Herrenhuter readings for Thursday, the 21st May 2015

Mary and Martha

The Lord our God promises: “I will guide thee with mine eye.” (Psalm 32:8 KJV) And Martha had a sister called Mary, which also sat at Jesus’ feet, and heard his word. (Luke 10:39 KJV)

This is a delightful promise of our God. No harsh barking of commands. No reprimands. No punishment. Rather the loving and caring heavenly Father keeping a close eye on his children that on earth do dwell – not to catch them out, but rather to guide them graciously in the ways of peace and truth, in the ways that lead to streams of living water and not into the abyss of eternal condemnation. It’s like the loving mother, who takes her little toddling daughter by the hand and leads her safely across the playground and later on teaches her as she’s growing up to navigate the busy streets of life.

Our heavenly Father does not dismiss us for good after we graduate from confirmation or high school. No, he continues to guide us with his eyes even as we grow up and go about our daily callings – in good and in bad times. He does this best and most appropriately and clearly through the means of his most Holy Word. That’s his divine will and most precious gospel for us and our salvation. It’s all written down, so that we would have the sure confidence of the foundation of our faith in his blessed promises: “Thy word is a lamp unto my feet, and a light unto my path.” (Psa 119:105 KJV) It’s what we believe, learn, preach, teach and confess as the 3rd use of the Law – the sure guide on our way through life, but also in death and dying. This use is predominantly for those, who believe in Christ – like Mary, Martha and Lazarus did – and who want to live according to God’s holy will and please him in the daily business. It gives them direction and boundaries in life – especially in a time, when pluralism is promoted and seemingly all roads lead to Rome and all cats are deemed grey.

Our Lord and God has compassionate eyes and a caring heart for the people of this world. The evangelist St. Matthew describes this in the 9th chaper: “When he (Jesus) saw the crowds, he had compassion on them, because they were harassed and helpless, like sheep without a shepherd.” (verse 36) However he does not just leave them to their own devices, but helps and finds good shepherds (pastors) to take care of them: “Then he said to his disciples, “The harvest is plentiful but the workers are few. Ask the Lord of the harvest, therefore, to send out workers into his harvest field.” (37-38 NIV)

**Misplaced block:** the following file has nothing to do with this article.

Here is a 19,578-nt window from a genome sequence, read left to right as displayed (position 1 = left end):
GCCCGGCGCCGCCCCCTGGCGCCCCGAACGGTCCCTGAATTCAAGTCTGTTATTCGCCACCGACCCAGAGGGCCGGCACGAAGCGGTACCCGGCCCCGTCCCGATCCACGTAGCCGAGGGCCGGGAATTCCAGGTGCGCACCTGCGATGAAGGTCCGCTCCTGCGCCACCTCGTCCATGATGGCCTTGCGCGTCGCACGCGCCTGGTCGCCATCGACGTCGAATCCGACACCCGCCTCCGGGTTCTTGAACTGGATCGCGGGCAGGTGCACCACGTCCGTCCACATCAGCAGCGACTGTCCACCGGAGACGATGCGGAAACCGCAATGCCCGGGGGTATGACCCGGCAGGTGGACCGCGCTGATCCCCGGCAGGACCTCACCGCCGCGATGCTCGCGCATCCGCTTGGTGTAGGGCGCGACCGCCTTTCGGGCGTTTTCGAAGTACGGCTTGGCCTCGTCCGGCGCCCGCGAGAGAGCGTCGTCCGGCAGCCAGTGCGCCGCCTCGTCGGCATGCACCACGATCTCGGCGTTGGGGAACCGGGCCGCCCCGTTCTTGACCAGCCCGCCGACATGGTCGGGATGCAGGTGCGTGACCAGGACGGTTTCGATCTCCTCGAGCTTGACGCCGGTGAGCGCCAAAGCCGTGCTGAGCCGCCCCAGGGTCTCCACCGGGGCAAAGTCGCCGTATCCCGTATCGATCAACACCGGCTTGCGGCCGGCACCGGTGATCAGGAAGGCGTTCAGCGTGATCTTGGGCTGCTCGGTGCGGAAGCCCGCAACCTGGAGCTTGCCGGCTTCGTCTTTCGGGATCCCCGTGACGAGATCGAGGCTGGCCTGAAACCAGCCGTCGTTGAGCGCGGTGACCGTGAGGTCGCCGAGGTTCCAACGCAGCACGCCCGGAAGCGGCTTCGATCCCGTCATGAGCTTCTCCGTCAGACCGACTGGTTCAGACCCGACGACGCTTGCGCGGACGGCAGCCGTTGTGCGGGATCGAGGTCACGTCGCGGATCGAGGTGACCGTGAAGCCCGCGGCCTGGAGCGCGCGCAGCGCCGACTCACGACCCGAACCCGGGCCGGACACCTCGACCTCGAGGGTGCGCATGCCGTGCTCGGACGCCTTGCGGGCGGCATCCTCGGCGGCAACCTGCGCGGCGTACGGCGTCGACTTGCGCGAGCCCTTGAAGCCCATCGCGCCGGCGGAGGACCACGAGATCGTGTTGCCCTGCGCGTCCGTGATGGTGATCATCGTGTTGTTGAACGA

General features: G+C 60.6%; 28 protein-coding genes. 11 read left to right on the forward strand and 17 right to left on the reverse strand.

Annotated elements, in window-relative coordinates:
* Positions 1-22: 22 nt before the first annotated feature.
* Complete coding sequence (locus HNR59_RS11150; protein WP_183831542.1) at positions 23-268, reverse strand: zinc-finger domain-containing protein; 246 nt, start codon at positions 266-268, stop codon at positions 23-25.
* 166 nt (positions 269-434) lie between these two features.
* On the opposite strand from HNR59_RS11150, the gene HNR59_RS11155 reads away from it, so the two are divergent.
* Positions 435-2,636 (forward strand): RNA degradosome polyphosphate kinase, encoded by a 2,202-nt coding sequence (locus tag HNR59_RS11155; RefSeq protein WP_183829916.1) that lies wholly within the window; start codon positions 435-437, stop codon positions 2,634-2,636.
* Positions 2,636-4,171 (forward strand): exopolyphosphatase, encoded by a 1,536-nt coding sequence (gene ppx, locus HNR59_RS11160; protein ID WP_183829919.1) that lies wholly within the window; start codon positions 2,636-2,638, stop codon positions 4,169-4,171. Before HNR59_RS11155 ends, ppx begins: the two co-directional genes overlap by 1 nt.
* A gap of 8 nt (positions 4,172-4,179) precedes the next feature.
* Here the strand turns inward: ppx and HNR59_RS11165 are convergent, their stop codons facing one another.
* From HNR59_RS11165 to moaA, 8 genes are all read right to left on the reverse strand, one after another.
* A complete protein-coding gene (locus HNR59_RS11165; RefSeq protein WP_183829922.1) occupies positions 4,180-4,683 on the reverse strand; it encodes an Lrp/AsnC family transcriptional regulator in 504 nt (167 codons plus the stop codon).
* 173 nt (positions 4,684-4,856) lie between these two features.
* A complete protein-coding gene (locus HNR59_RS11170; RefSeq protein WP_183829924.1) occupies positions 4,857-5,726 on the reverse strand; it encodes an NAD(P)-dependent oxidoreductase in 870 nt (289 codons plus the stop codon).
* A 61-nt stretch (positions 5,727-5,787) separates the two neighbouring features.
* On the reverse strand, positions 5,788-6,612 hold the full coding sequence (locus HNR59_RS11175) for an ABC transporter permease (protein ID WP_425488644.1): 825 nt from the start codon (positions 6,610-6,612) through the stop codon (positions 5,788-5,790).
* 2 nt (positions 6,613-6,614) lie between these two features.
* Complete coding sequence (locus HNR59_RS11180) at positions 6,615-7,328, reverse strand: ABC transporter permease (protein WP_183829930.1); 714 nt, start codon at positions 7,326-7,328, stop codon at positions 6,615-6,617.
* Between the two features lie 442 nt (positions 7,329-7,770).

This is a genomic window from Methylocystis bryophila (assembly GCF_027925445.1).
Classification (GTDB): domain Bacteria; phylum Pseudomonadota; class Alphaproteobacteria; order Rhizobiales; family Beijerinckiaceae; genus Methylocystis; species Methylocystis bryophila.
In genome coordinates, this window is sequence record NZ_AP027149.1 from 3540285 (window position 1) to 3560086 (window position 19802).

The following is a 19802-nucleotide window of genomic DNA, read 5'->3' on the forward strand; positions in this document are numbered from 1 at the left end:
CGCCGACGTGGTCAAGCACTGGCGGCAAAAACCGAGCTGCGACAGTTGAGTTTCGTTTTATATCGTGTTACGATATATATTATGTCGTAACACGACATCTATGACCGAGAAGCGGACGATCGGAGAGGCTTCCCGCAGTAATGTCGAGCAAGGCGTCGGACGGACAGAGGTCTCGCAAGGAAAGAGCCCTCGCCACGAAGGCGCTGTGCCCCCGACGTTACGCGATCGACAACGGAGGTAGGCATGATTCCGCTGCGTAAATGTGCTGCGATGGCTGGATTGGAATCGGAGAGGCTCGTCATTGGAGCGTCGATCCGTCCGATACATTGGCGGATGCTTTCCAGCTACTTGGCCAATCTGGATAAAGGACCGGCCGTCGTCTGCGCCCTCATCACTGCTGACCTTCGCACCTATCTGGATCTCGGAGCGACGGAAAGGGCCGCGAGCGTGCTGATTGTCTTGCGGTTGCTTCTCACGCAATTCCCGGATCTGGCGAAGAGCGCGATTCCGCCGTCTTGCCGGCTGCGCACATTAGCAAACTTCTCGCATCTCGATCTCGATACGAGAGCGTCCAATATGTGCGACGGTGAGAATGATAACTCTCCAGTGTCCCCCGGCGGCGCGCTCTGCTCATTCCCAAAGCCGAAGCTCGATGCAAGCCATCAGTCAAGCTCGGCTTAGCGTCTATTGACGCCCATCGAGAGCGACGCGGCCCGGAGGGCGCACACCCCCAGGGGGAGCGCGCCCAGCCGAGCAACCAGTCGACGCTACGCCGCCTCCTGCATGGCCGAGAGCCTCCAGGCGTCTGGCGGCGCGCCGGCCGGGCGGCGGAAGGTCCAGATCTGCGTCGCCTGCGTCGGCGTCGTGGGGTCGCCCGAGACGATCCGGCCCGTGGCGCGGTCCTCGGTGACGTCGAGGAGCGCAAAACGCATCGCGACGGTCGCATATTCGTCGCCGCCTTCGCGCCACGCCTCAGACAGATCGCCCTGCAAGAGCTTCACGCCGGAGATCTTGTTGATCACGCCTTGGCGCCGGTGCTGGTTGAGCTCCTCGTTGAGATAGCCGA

Even in the darkest of hours, he – our Lord Jesus Christ – looked with favour on those around him. Praying to his Father for those, who had tortured, crucified and utimately would kill him: “Father – forgive them for they know not, what they are doing!” Granting forgiveness, life and salvation to the murderer hanging there with him:  “Today you will be with me in paradise!” Taking care and granting family to his very own: “Mother behold your son – and son behold your mother!”

Just before his ascension he raised the eyes of his disciples from the ground to the horizon and beyond: “All authority in heaven and on earth has been given to me. Therefore go and make disciples of all nations, baptizing them in the name of the Father, the Son and the Holy Spirit and teaching them everything I’ve entrusted to you. And behold, I am with you until the very end of the age.”

1. Lord, your Word this heavenly treasure, grants us grace and life for sure. Therefore I prefer its blessings way beyond all earthly things. Should your Word not longer carry, we’d be lost and without hope. I’m not searching for vain pleasures, but for lasting life with you.

2. Halelujah, yes and Amen! Lord, look kindly on your child. Let your eye just keep and guide me to be faithful in your Word. Let me always serve you gladly, whilst obeying your command busy in my daily calling as behoves a child of yours.

(Melody: “Herr, Dein Wort die edle Gabe“)

About Wilhelm Weber jr

Rector of the Lutheran Theological Seminary in Tshwane
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